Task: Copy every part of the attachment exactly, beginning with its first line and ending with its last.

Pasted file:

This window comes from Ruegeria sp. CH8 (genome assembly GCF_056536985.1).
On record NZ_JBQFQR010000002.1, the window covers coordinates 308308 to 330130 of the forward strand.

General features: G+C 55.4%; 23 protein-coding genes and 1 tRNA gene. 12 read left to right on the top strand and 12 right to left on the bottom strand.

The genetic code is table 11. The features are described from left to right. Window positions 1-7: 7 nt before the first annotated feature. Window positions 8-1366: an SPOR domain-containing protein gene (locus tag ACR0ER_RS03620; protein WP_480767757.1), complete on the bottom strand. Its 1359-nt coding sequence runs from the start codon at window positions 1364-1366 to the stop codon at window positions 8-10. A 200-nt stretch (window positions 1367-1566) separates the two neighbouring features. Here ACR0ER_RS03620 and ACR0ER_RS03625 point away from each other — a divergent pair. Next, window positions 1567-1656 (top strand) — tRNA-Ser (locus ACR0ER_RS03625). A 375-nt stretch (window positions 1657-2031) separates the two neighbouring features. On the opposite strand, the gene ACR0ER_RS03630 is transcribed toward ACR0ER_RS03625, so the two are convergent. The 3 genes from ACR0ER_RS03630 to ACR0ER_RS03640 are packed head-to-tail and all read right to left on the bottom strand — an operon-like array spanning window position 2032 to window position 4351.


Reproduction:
This window comes from Ruegeria sp. CH8 (genome assembly GCF_056536985.1).
On record NZ_JBQFQR010000002.1, the window covers coordinates 308308 to 330130 of the forward strand.

General features: G+C 55.4%; 23 protein-coding genes and 1 tRNA gene. 12 read left to right on the top strand and 12 right to left on the bottom strand.

The genetic code is table 11. The features are described from left to right. Window positions 1-7: 7 nt before the first annotated feature. Window positions 8-1366: an SPOR domain-containing protein gene (locus tag ACR0ER_RS03620; protein WP_480767757.1), complete on the bottom strand. Its 1359-nt coding sequence runs from the start codon at window positions 1364-1366 to the stop codon at window positions 8-10. A 200-nt stretch (window positions 1367-1566) separates the two neighbouring features. Here ACR0ER_RS03620 and ACR0ER_RS03625 point away from each other — a divergent pair. Next, window positions 1567-1656 (top strand) — tRNA-Ser (locus ACR0ER_RS03625). A 375-nt stretch (window positions 1657-2031) separates the two neighbouring features. On the opposite strand, the gene ACR0ER_RS03630 is transcribed toward ACR0ER_RS03625, so the two are convergent. The 3 genes from ACR0ER_RS03630 to ACR0ER_RS03640 are packed head-to-tail and all read right to left on the bottom strand — an operon-like array spanning window position 2032 to window position 4351.